The Paleo Diet Food List
Travel back in time 10,000 years ago and you’ll find the Paleo Diet differs greatly from today’s modern plate. There were no additives and preservatives, no soft drinks or cookies, no breads, rice or grains.
In essence, your dinner consisted of foods you could pick fresh and eat right from the earth coupled with whatever you were lucky enough to gather, catch and kill. Here are the basics of the modern Paleo diet:
Paleo Diet Food List: Choosing Meats, Fish & Eggs
- Grass-Fed Meats, Pastured Poultry & Wild Game: Meats, seafood and eggs are the cornerstone of the Paleo diet, comprising up to 70% of the daily “plate”. But these foods were nutritionally very different than the “supermarket” variety animal foods that account for 90% of what we consume today. In Paleo times, there were no growth hormones or antibiotics, no grain feeding of cattle and no feedlots – animals were pastured or grass-fed. The meats and eggs from animals that graze on grass and pasture provide a different (and much healthier) fat profile and more nutrients than the animal products most people consume today.
- Wild Fish: Fish provided a rich source of nutrients in the ancestral diet. But unlike 80% of the fish we consume today – which comes from fish farms – Paleo fish were wild fish. Like grass and pasture grazing land animals, wild fish provide a very different (and healthier) fat profile than farm-raised fish. Plus, no chemical contaminants like antibiotics and polychlorobiphenyls(PCBs) – hormone disrupting chemicals linked to diabetes, cancer and other chronic diseases.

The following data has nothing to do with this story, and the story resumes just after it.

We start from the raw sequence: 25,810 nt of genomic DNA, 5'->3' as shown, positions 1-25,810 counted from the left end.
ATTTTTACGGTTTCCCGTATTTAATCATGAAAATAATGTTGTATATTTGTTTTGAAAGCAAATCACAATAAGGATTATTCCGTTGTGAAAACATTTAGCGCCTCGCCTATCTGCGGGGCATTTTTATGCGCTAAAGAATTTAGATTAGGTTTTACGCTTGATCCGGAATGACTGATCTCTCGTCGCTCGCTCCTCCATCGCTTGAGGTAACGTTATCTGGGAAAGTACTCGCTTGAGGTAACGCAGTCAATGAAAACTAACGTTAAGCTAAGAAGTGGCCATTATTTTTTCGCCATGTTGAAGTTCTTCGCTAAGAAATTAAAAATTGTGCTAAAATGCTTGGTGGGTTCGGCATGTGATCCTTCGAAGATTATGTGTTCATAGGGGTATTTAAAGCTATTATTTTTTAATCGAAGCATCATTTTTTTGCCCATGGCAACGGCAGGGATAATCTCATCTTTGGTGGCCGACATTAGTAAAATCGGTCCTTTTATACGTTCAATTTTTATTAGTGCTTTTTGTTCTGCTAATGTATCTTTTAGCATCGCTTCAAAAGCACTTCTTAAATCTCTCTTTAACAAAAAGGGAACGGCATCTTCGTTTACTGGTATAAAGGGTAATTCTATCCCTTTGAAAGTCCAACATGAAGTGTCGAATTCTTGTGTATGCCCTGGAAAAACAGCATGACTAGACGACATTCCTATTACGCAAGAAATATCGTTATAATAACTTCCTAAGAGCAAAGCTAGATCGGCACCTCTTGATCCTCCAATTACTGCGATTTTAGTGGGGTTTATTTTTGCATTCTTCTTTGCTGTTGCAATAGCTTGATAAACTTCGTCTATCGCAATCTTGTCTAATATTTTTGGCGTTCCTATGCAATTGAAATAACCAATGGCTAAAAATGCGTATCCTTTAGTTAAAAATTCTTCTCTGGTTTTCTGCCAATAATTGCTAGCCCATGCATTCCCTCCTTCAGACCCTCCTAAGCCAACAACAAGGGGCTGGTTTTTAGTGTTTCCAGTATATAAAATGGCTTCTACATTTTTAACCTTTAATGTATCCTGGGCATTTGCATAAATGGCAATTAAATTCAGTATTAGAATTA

Paleo Diet Food List: Choosing Vegetables & Fruits
- Leafy Greens: Foragers estimate that there were more than 300 edible plants our Paleo ancestors consumed in quantities as much as 6 pounds per day.
- Vegetables: A common mantra of the Paleo lifestyle is “If it can’t be eaten raw, don’t eat it”. That’s not to say that cooking veggies is not allowed, merely that the varieties chosen should be able to be consumed raw. Above ground vegetables of most varieties are encouraged with the exception of green beans and peas (which are legumes).
- Fruits: Fruits are allowed and encouraged. Some Paleo gurus suggest avoiding high sugar fruits. Fruit juices are out of the question due to their high sugar content and heat processing. Dried fruits are also generally discouraged due to their high energy density. Remember – Paleos only ate 20 teaspoons of sugar per year. Most Americans eat 22 teaspoons of sugar per day! Learn about the dangers of sugar in a Paleo diet.
Paleo Diet Food List: Choosing Healthy Fats
- Oils: Olive oil, avocados, avocado oil and nut oils (like macadamia nut oil) are universally endorsed. Fish oil is often recommended. But high-tech seed or legume oils – like as sunflower, safflower, corn oil, vegetable oil and soybean oil – are strictly avoided in the Paleo lifestyle. This makes a big difference in the lipid profile of the diet, making the Paleo diet higher in omega 3 fats and lower in omega 6 fats (Learn more about the dangers of omega-6 in the diet)
- Nuts & Seeds: Nuts and seeds were enjoyed by our ancient ancestors. Nut milks – like unsweetened almond milk and coconut milk are often used as dairy substitutes on the modern paleolithic diet. Because of the phytic acid – a compound that can interfere with the absorption of nutrients – in raw nuts and seeds, many Paleo proponents encourage soaking or sprouting these foods to reduce the anti-nutrients. Keep in mind, some nuts and seeds are very high in omega 6 fats which can promote inflammation. Choose nuts with higher levels of monounsaturated fats.